New leader for Kawerau sport | News | Kawerau

New leader for Kawerau sport

28 February 2015

TAKING THE LEAD: Tarawera High School sport and Take the Lead coordinator Amy Hayes is looking forward to nurturing Kawerau’s young female sports leaders. Photo Louis Klaassen D1738-5

HOME is where sport is for Amy Hayes, whether coaching her children’s soccer team or taking to the rugby field during her years aboard.

The recently appointed Tarawera High School sports coordinator is preparing to use this passion to inspire a new generation of female leaders as Kawerau’s new Take the Lead coordinator.

The joint initiative between Whakatane, Kawerau, and Opotiki district councils aimed to create young female leaders capable of taking on managerial, coaching, and volunteer roles to lead sport and recreation in Eastern Bay communities, she said.

Young women’s engagement with sports began to taper off as they moved into high school and on to tertiary education, she said.

Growing leaders needed to start in high schools where they had an opportunity to support younger students and become role models in schools – then their communities, she said.

“There is a massive gap for young women in sport,” she said.

“We want to give the girls the equipment to do it themselves, first in their schools and then in their communities. And provide them with the foundation and skills to keep sport in the Eastern Bay sustainable.”

Staff at Tarawera High School nominated a range of students across different year groups and with different skills to become part of the group.

“Sport isn’t just about the athlete running around on the field but about all the people working behind the scenes,” Miss Hayes said.

The Whakatane and Opotiki coordinators would work with their own groups of young women throughout the year and the teens would meet once a term for Eastern Bay wide workshops.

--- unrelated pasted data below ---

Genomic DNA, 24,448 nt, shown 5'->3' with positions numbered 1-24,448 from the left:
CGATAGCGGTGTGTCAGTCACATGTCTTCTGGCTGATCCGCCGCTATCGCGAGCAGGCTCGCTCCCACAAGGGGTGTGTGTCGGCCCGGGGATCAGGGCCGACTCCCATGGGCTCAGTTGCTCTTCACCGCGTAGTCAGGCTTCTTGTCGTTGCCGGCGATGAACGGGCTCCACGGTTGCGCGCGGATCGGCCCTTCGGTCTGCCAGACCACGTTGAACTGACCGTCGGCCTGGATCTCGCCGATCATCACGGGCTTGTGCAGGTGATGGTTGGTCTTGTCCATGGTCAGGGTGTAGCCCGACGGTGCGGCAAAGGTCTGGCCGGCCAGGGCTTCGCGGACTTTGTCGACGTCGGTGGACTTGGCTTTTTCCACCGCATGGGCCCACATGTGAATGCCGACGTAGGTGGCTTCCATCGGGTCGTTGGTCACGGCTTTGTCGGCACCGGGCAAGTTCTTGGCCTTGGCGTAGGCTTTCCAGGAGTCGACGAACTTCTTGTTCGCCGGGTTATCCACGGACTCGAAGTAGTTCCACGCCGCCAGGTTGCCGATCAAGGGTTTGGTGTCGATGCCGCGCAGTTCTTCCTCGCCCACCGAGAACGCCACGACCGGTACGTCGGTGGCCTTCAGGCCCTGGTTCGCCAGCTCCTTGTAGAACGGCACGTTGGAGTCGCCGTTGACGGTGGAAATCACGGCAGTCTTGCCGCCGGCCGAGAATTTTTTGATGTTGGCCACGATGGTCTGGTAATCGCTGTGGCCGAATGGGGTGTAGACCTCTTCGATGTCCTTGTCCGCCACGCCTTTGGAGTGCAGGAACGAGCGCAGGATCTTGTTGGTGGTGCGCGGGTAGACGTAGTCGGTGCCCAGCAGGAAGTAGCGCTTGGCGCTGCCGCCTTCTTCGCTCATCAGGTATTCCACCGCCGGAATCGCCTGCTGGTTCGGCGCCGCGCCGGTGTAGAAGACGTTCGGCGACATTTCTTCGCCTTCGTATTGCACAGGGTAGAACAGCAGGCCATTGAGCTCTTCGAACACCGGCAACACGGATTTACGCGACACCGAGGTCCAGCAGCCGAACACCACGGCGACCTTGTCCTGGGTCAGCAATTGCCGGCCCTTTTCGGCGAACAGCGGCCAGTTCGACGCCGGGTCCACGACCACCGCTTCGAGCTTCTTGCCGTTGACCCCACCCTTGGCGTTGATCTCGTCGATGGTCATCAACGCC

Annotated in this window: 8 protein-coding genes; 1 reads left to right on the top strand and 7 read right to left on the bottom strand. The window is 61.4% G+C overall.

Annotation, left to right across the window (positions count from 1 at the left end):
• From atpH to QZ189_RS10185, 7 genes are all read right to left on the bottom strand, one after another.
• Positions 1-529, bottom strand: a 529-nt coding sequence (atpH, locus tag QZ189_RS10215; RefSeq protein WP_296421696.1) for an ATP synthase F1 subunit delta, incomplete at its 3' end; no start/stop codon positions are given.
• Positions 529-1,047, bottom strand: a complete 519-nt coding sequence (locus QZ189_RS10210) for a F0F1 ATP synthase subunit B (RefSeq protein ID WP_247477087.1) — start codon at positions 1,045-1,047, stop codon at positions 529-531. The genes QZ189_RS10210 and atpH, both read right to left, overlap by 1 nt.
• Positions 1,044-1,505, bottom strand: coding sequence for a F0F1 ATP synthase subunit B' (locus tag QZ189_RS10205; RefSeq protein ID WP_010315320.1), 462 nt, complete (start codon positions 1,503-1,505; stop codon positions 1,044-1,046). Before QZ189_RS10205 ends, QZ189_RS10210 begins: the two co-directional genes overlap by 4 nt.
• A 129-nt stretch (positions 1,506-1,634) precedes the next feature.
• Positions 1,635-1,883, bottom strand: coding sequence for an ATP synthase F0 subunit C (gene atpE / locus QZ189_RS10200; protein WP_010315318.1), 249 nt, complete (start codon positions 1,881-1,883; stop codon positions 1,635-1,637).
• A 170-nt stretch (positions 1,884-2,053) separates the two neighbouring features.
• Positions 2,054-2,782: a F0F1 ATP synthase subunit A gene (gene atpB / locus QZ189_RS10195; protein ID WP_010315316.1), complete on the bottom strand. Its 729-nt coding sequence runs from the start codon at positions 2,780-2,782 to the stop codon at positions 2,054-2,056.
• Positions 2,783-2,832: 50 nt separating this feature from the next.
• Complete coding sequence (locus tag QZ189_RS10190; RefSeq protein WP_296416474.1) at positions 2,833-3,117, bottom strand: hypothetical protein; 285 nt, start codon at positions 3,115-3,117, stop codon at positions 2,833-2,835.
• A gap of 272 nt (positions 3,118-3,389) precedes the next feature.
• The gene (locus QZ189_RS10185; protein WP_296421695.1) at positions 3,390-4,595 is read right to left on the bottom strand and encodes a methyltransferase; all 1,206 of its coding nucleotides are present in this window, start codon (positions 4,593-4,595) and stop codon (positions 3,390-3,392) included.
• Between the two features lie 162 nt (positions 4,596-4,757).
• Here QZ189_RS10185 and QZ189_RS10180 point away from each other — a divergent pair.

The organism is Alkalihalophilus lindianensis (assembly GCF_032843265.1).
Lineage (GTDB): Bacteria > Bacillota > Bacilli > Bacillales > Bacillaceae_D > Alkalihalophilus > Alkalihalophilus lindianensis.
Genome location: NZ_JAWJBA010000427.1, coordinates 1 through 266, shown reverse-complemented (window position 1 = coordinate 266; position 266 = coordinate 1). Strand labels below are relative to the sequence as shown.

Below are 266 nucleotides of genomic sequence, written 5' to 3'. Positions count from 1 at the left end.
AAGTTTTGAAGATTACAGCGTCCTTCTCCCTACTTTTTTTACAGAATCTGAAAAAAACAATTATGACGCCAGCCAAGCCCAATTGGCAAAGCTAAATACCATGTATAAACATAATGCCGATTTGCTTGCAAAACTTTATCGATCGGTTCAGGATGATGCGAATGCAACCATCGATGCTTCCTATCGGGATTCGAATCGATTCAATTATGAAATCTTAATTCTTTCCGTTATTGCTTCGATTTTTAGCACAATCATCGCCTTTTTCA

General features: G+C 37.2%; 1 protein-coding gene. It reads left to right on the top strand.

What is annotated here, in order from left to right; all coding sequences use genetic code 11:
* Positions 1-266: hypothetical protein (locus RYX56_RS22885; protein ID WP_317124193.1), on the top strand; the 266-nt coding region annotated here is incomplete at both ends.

These included presentations from Olympic ambassadors, athletes, leadership training, and organisation and event management.

Term one’s focus was helping participants understand their own goals and what made good leaders. Once they developed this self-awareness the focus would shift to inspiring others.

“To be a good leader you first have to lead yourself,” she said.

Miss Hayes said participants could inspire other young people, but Take the Lead would be a success if it was able to grow just one girl into a leader.

Although sport and leadership positions were voluntary they offered other tangible rewards for teens, including potential NCEA credits, references, and experience to add to their CV’s, she said.

“Parents are busy so why not use teenagers to help fill this gap? They have time, they have the skills and they are closer to the players in age so the younger kids respect them.”

After years away from New Zealand traveling Miss Hayes returned to the Eastern Bay to raise her children.

Over the past few years she coached her daughter’s soccer team, which rose from bottom of their division to finish the 2014 season in second place.

Ms Hayes said she adored the team members like her own children and seeing their smiles at the end of the season was the best feeling.

“A team is like a family. Team sports for children, especially for girls are good for confidence building, anti-bullying, and self-awareness.”

After growing up in Whakatane Miss Hayes moved to Auckland as a 16-year-old to complete a tourism course but when she arrived in the city the course fell through.

She was determined to find work and walked up and down Great South Road handing out CV’s until she walked into a locksmith’s store with an apprenticeship available.

But the employer was hesitant to hire her because they had never trained a woman – no one had.

When Miss Hayes finished the apprenticeship she became the first qualified female locksmith in Australasia.

She travelled to various countries; in some places she worked as a locksmith and in others she bartended or took odd jobs, but always played sport.

Miss Hayes worked in a number of different jobs when she returned to the Eastern Bay before taking a role at Whakatane Locksmiths.

She always wanted to work with youth and sport so the roles with Take the Lead and Tarawera High School sports coordinator were the ideal combination.

Source: Whakatane Beacon